A director's misguided 9/11 odyssey
By Ann Hornaday
Friday, Jan 20, 2012
There's a fine line between precocious and insufferable, and it's a line continually crossed by "Extremely Loud and Incredibly Close," Stephen Daldry's extremely labored and incredibly crass adaptation of Jonathan Safran Foer's novel.
The story of how a young boy processes the trauma of his father's death on Sept. 11, 2001, "Extremely Loud and Incredibly Close" brazenly mines the imagery of that day to create a morbid pastiche of iconographic symbols, from the recurring motif of a man falling from the World Trade Center to a blizzard of papers that blew through bluebird skies. Juxtaposing those ghastly images with a precious, overworked aesthetic of camera-ready eccentricity, Daldry hijacks 9/11 for this own aestheticized agenda, in this case to invest an act of nihilistic murder with unearned healing and false uplift.
It doesn't help that the audience's guide through this vale of energetically milked tears goes from sympathetic to irritating in the time it takes to say "Indigo child." Oskar Schell - gifted and talented with a vengeance - narrates the story of how he lost his father, Thomas (Tom Hanks), on what he calls The Worst Day and how a key he left behind somehow figures into an imaginary game they used to play, having to do with Reconnaissance Expeditions to find New York's Lost Sixth Borough.
The capitals are added, but they convey the sense of Italicized, Underlined Emphasis that pervades "Extremely Loud and Incredibly Close," which tracks Oskar on an odyssey through New York as he meets random people, tells them about his loss and thereby spins an invisible web of transcendence everywhere he roams. That Oskar comes across as pushy and entitled shouldn't be blamed on Thomas Horn, the young newcomer Daldry plucked from "Jeopardy!" to play him. Nor should the overweening self-regard of the enterprise be laid at the feet of Max von Sydow (playing a mysterious mute neighbor of Oskar's), Viola Davis, Jeffrey Wright or Sandra Bullock, who, as Oskar's mother, brings a welcome dose of honesty and authenticity to a movie dedicated to artifice. (For his part, Hanks seems strategically cast to telegraph the message You Are Hereby Ordered to Love This Man in a role just slightly more meaty than a cameo.)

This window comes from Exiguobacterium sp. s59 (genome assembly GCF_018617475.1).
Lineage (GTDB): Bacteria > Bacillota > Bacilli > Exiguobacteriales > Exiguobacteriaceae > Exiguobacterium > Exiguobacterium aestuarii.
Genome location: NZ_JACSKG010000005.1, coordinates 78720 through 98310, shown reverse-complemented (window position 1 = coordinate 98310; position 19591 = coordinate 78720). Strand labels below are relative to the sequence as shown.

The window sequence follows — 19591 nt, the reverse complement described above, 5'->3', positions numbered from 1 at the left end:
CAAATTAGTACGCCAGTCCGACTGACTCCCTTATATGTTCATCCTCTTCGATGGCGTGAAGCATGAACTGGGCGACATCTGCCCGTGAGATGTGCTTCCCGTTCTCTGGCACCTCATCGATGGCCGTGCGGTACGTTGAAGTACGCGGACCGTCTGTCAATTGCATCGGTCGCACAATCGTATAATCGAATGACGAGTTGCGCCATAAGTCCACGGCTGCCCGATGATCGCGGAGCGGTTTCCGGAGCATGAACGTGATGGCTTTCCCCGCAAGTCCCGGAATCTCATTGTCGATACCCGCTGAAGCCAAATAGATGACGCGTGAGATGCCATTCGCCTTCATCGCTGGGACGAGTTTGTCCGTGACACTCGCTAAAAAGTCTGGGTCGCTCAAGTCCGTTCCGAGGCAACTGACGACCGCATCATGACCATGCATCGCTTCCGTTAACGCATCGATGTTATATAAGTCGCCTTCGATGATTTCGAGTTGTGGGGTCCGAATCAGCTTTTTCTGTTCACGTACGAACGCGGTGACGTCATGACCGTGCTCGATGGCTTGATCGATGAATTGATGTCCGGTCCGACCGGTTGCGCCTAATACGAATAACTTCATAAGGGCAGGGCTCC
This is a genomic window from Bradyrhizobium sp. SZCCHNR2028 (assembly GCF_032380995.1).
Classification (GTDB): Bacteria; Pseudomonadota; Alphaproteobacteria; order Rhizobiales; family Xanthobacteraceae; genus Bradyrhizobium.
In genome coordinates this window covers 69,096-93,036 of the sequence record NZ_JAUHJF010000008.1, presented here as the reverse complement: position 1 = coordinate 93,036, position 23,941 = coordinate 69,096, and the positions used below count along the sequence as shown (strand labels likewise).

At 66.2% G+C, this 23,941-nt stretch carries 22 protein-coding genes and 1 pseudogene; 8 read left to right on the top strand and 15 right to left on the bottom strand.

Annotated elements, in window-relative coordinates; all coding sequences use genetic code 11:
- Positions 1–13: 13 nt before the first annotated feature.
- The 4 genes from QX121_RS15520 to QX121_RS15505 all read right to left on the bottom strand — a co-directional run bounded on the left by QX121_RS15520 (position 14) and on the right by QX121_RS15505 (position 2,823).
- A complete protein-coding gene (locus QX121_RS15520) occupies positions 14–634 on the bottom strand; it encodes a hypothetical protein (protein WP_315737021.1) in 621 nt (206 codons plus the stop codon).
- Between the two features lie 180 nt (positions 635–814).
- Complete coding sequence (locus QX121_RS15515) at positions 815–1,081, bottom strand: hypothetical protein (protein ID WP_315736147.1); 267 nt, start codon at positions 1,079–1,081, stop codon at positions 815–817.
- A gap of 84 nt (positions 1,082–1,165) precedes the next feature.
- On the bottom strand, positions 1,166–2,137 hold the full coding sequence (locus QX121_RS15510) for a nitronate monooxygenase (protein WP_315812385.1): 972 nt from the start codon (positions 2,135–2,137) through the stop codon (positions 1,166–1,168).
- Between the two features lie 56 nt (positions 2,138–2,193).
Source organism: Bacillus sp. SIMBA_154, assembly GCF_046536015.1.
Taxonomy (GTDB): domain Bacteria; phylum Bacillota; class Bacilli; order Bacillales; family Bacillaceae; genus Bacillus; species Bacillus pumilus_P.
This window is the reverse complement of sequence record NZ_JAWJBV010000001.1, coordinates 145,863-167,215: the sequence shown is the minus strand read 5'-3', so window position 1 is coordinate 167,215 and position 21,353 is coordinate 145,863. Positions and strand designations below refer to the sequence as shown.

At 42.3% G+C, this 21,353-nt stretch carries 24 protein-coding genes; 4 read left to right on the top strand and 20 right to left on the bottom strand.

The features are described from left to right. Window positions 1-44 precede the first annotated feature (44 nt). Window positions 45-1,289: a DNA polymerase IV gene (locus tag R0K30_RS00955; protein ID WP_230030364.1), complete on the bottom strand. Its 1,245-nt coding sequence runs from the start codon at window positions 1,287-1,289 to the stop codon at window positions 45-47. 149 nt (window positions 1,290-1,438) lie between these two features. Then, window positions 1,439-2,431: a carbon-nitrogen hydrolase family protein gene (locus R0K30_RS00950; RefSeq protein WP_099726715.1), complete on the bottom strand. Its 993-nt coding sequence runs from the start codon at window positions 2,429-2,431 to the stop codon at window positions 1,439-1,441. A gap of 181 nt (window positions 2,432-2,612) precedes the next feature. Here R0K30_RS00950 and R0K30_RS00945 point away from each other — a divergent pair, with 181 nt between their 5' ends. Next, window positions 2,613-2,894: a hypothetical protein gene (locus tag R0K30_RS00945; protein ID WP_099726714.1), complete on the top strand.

Rather, the fault clearly lies with Daldry and screenwriter Eric Roth, the latter of whom, after all, wrote "Forrest Gump," another cloying sentimentalization of collective memory. Daldry, who directed "The Hours" and "The Reader," obviously knows his way around heart-rending material. But rather than the rigor and restraint that's called for here, he lays the sentiment and studied idiosyncracies on with a trowel like a pastry-maker who can't stop piling on the whipped cream. Nowhere is his profligate hand more evident than in the film's final image, a wish-fulfillment fantasy as cheap as it is cynical. "Stop! No more!" von Sydow's character scrawls on a piece of paper at one point. I couldn't have said it better myself.
Contains emotional thematic material, some disturbing images and profanity.